Cedric HaydenWhen the legislature moved his HD 7 seat to downtown Springfield, Rep. Cedric Hayden considered his options. He could sign up for another term in the House, representing the new, open, HD 12, or promote to the Senate by winning election to the also open SD 6. He chose the latter. The Senate district covers House districts 11 and 12, thus reaching from SW Marion County to SE Lane County at the county lines with Douglas and Deschutes counties. Rep. Hayden is unopposed in May and will face a first-time Democrat candidate in the fall. Rep. Hayden has been a conservative champion in the legislature, as was his father before him, since 2015.

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Senate District 8

Valerie Draper WoldeitA retired schoolteacher, newcomer Valerie Draper Woldeit more or less drew the short straw to face off against an entrenched incumbent in one of the rare solid Democrat districts in this part of the Willamette Valley. Saying Albany balances Corvallis is like saying Fat Albert balances Crying Charlie and Weird Harold together on the teeter-totter. Drawing on her faith and conservative values, she emphasize all of the traditional planks of the Republican platform. She is endorsed by Oregon Right to Life and is one of the first to actually publicly urge removing all funding for Planned Parenthood in Oregon.

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Senate District 10

Rep. Raquel Moore-GreenMarion County Republican Rep. Raquel Moore-Green, facing a dramatically altered electorate in her HD 19 portion of the district, chose to accept the Senate Republican caucus invitation to seek election to the seat previously held by Salem icon Jackie Winters. It is currently occupied by Democrat Deb Patterson who narrowly won a 2020 special election to complete Sen. Winters's term. Redistricting has favored Democrats, yet Rep. Moore-Green truly can claim to be a good fit. "Much of what I have been able to collectively accomplish for our community is based on my ability to listen to all sides of an opportunity and thoughtfully move an effort forward to fruition."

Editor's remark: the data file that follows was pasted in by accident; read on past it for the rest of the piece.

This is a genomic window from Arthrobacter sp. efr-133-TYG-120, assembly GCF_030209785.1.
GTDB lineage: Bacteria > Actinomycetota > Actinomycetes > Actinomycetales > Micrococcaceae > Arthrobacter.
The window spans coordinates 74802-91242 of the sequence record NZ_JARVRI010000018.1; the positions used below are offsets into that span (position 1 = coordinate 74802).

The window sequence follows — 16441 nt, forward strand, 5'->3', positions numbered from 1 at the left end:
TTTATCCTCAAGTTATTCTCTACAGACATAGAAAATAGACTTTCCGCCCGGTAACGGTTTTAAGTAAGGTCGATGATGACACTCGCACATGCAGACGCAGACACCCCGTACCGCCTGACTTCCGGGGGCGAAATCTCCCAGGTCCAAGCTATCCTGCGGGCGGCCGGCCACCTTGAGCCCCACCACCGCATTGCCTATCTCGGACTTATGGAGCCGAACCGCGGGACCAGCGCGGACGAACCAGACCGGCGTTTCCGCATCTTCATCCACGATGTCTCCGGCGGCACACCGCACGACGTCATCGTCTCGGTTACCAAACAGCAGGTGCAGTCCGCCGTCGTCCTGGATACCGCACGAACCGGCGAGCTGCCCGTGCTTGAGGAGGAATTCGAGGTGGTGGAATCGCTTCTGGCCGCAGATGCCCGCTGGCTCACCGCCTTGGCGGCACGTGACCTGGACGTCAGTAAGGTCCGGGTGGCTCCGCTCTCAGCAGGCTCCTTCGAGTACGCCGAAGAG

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Senate District 11

Sen. Kim ThatcherBecause Keizer, home of Marion County Republican Sen. Kim Thatcher, was drawn into a district that includes Salem and Woodburn, the prospects for the city's conservative, longest-serving (and sole remaining) legislator are cloudy. Republicans trail in registration and the old district has a long Democrat history, even though the incumbent, Sen. Peter Courtney, has finally retired. At least she will be able to campaign closer to home. Her reputation as a passionate advocate for taxpayers, working to reduce the number and impact of government regulations and open government operations to public scrutiny, makes her formidable.

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House District 11

Rep. Jami CateAlso a victim of redistricting, Marion County Republican (adopted) Rep. Jami Cate still survived relatively unscathed. While she lost her Marion County constituency in the Santiam Canyon, she still reaches into the county surrounding Jefferson. Although technically an open seat since the incumbent was drawn out of the district, Rep. Cate is, after all, running for re-election and the biggest change to the district is the number. Agriculture is still the primary interest tying the district together. In this sense, Jefferson fits even better than the forestry interests of the canyon. With the district still anchored by her hometown of Lebanon, efforts to dislodge her face steep odds.